Tik Tok is All Fun and Games Until US Citizens Go Renegade

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Tik Tok might be permanently banned from the United States. Its existence now depends on a satisfactory business deal with Oracle, the presumptive computer-software company involved in the deal. President Trump, the man driving the banning of Tik Tok, chiefly cited national security concerns as his reason, claiming that US citizens’ data might become accessible to the Chinese government. Under the deal, Oracle does not seek to buy Tik Tok; it would only gain control over US data operations (Tik Tok is currently owned by Bytedance, a Chinese internet company). While data privacy indeed appears to be a pressing issue under the deal, it is only a minor squabble that belies a more exigent problem: China’s influence over a significant instrument of political expression for millions of US citizens. Our decision to ban Tik Tok must thus not be contingent upon whether our data is safe after the deal, but rather if Oracle is able to gain power over the app’s censorship policies. 

The precautions Tik Tok has taken, in addition to the current stipulations that would exist under the Tik Tok-Oracle deal, should provide enough safeguards in regard to data security. Tik Tok currently stores all of its data in the United States — with backups in Singapore. Furthermore, Oracle’s future control over all US data operations would prevent China from acquiring US data. The notion that China can freely access such information is misguided.

Therefore, the underlying problem lies not so much in whether China can obtain user data, but rather if China can control what we see. Since Oracle has purview mostly over data operations, the functionality of the app would still be maintained in China; this includes the aesthetics, the video formatting, and most importantly, the content. There are around 130 employees at Bytedance who are part of the Chinese Communist Party (CCP). Though Tik Tok refuses to admit it, the effects of such intricate ties to the CCP are disconcerting. In September 2019, a search for the #HongKongProtest yielded results that totaled a cumulative 5,000 views, whereas a search for #snails returned 6.6 million views. This ideological subservience to the CCP is blatantly manifested in Bytedance founder Zhang Yiming’s apology for not censoring videos that deviated from “socialist core values” when Tik Tok was first launched. It should come as no surprise, then, that teenage Tik Tok user Feroza Aziz’s account was suspended numerous times after she denounced China’s mistreatment of the Uigher muslims.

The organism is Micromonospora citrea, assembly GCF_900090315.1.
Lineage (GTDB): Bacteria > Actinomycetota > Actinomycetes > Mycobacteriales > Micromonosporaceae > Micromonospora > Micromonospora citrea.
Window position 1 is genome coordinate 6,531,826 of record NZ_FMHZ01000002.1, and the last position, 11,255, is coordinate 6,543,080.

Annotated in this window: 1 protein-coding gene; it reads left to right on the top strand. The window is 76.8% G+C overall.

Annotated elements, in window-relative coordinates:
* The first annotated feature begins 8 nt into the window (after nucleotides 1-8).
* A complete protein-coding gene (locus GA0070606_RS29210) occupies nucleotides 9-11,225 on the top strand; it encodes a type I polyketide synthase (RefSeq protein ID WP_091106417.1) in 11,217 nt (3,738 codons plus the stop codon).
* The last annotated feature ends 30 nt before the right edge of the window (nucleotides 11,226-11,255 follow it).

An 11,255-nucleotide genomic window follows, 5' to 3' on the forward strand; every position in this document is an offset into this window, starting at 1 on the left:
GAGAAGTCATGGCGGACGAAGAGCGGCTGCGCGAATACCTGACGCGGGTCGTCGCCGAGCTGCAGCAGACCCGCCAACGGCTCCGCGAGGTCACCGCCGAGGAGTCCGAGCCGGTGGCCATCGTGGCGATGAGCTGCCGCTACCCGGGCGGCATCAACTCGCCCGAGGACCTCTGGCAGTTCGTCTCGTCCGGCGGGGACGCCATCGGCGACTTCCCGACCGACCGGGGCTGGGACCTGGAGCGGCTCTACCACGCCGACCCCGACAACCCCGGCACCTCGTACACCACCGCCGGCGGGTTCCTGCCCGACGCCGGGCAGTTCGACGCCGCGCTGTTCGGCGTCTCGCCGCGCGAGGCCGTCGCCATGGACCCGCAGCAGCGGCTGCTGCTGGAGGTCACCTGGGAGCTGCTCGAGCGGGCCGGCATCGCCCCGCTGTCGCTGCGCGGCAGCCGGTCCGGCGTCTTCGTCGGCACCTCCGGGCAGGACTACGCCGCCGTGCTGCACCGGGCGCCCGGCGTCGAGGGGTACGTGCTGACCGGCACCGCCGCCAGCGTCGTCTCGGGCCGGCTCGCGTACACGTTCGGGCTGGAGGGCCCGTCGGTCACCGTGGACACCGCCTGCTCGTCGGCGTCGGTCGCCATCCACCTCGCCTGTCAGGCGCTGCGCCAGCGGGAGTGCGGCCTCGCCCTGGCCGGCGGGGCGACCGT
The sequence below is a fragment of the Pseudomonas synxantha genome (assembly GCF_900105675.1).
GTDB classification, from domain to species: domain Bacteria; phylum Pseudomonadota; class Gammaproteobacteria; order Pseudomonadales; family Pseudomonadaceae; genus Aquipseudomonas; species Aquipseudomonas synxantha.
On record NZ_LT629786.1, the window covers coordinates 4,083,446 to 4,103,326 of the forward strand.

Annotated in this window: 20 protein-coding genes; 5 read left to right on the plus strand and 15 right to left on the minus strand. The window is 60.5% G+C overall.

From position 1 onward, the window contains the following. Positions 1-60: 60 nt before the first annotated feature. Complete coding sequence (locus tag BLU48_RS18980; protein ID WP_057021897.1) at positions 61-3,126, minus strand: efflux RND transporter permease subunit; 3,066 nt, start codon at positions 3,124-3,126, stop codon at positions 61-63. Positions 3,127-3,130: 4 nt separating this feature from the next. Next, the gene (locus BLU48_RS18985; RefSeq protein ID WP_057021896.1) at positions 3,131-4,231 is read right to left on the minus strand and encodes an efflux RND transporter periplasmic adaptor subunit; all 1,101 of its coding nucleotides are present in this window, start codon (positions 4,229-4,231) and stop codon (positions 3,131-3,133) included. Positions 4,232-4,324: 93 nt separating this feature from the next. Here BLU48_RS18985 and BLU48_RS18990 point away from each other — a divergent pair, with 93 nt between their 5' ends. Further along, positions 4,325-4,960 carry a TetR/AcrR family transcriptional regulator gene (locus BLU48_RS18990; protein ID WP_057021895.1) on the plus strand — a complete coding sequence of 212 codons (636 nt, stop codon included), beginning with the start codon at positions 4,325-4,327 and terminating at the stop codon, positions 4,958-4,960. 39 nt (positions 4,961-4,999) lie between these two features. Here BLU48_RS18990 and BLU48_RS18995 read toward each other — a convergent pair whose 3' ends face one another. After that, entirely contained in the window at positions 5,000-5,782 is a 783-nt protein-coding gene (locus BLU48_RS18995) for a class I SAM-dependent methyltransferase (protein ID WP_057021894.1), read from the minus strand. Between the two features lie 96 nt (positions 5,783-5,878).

The fact that nearly a third of the United States population uses Tik Tok —  upward of 100 million monthly US users according to CNBC —  underscores the extent to which the CCP can directly shape many US citizens’ perception of current events. If the internal party committee decides that a topic is not satisfactory to the image of the CCP, it can be immediately erased: the danger lies not only in the manipulation of truth, but also in its omission. What if China doesn’t want Tik Tok users to know about Hong Kong protests? Or about the Uigher Muslims? We would only exacerbate the problem of a highly uneducated adolescent group that severely lacks awareness of global news, which consequently decreases the chances that that group will act to change the present iniquities.

I wish I could claim this aforementioned problem wouldn’t be significant on the grounds that the US population can inform itself using reliable sources of media. But especially for teenagers — a group accounting for around 60 million of the monthly Tik Tok user base in the US — this is nothing more than a quixotic expectation. According to the Pew Research Center, social media surpassed print newspapers as the primary news source for Americans in 2017. So as Tik Tok continues to stretch its influence over the minds of the US population, especially among the younger demographic, China is gaining far too much control over the minds of our youth.  And despite TikTok contending that their app is supposed to be merely for “entertainment purposes,” they have clearly transcended the realm of entertainment; this year, from February to July, Tik Tok users liked videos with the #SleepyJoe hashtag upward of 3 million times. And the fact is, TikTok isn’t going to ban political commentaries in the near future. 

Additionally, Oracle is unlikely to gain significant control over censorship policies, because under the current deal, it would only control data operations. And in accordance with such a trajectory, there is no alternative other than to ban Tik Tok. If we don’t, it’s not going to end well when China believes that the Tik Tokers in the US are going Renegade.